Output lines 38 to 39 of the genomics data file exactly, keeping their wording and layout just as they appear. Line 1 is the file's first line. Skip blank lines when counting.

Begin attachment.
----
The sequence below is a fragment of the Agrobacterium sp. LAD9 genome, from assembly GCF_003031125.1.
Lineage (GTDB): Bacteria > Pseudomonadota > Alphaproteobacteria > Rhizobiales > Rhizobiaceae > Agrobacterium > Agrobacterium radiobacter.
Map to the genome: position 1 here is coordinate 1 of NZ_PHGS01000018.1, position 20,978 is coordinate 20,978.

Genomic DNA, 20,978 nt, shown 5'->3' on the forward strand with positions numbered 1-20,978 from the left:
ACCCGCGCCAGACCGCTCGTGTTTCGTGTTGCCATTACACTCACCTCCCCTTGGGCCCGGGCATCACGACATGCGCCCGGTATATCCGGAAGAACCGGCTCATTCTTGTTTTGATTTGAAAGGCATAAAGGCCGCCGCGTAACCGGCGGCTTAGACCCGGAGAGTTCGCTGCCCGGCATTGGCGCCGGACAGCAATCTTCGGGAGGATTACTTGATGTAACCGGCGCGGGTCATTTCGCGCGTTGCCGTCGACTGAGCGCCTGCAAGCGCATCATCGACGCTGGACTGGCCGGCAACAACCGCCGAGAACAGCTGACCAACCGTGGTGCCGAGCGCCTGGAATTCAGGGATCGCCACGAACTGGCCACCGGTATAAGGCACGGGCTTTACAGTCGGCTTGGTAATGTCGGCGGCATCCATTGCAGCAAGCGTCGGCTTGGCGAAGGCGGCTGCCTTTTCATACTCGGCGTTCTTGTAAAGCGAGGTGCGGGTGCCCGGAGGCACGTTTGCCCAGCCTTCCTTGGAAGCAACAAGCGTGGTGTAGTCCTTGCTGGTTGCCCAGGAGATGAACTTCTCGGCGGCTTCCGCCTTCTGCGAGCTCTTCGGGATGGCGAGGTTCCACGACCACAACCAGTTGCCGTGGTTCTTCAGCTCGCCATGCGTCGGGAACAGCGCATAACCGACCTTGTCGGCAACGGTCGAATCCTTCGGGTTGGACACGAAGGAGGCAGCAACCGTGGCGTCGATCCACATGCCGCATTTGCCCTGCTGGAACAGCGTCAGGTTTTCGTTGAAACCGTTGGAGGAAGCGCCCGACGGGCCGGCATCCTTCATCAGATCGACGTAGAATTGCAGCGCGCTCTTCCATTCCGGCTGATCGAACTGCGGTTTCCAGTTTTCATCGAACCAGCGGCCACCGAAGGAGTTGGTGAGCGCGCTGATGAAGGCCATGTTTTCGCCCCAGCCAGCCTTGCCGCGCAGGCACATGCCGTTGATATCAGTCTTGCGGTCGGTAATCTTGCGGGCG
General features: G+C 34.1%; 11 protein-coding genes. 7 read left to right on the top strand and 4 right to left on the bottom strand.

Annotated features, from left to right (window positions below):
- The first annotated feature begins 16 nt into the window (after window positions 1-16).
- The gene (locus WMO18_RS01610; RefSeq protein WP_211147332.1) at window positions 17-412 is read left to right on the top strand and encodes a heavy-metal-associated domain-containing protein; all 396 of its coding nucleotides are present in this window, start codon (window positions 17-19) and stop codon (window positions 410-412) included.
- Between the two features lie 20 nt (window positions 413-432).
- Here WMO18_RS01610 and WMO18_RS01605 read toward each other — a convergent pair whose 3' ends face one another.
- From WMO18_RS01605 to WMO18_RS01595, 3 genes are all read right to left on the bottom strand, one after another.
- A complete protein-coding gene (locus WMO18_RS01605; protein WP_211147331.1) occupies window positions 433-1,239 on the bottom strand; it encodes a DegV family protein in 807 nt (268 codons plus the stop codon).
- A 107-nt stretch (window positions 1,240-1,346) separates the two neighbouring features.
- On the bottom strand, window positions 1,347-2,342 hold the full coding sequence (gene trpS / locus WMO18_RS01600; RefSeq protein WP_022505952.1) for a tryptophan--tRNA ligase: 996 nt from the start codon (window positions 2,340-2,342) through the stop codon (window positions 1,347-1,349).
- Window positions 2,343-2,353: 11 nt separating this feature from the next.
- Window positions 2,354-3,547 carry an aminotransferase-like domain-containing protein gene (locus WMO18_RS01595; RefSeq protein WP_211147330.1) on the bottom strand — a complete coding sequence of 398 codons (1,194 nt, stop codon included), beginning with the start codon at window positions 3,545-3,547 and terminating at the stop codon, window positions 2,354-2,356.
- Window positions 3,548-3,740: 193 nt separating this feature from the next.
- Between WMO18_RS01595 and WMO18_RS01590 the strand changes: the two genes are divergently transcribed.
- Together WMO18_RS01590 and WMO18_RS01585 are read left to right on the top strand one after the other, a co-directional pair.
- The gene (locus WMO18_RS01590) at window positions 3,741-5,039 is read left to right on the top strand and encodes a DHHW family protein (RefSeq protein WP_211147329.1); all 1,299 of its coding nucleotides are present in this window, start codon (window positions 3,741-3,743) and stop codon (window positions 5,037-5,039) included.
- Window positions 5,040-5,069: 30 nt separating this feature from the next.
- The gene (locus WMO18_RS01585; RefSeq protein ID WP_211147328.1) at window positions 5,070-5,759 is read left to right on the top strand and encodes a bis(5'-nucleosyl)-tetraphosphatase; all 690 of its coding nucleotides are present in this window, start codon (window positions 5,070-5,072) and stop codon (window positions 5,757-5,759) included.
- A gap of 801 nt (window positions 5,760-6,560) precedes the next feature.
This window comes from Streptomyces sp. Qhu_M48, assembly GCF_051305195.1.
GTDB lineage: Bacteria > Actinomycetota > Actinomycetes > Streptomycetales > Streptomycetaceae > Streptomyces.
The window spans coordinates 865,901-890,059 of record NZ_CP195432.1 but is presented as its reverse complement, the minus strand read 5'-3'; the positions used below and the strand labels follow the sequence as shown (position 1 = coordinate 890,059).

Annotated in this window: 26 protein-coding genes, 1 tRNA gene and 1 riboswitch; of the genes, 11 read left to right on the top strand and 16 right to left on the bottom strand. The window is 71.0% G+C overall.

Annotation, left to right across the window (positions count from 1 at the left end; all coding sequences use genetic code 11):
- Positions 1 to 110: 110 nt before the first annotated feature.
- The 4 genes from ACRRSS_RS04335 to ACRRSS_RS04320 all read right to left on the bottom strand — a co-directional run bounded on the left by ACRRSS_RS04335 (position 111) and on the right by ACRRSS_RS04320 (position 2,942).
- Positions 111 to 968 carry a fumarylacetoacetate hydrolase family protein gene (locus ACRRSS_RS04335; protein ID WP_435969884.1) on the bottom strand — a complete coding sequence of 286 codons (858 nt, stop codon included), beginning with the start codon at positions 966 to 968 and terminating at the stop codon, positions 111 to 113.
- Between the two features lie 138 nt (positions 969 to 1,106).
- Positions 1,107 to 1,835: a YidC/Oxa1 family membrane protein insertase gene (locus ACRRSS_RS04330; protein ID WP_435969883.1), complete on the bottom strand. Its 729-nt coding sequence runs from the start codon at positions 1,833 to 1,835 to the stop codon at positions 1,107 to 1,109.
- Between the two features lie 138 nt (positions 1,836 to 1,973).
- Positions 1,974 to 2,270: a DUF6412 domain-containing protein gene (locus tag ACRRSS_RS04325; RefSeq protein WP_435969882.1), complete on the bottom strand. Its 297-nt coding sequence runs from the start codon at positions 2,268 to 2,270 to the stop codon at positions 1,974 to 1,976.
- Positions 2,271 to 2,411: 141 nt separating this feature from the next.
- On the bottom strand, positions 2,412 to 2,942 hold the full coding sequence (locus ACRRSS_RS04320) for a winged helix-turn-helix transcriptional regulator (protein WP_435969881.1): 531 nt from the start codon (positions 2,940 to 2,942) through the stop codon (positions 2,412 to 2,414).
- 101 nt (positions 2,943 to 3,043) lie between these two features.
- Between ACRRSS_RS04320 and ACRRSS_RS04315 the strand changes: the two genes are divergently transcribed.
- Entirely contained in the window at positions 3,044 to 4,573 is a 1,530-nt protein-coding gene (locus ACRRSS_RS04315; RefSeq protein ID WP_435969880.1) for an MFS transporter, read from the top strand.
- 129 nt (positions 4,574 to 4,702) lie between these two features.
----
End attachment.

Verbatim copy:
- On the bottom strand, positions 2,412 to 2,942 hold the full coding sequence (locus ACRRSS_RS04320) for a winged helix-turn-helix transcriptional regulator (protein WP_435969881.1): 531 nt from the start codon (positions 2,940 to 2,942) through the stop codon (positions 2,412 to 2,414).
- 101 nt (positions 2,943 to 3,043) lie between these two features.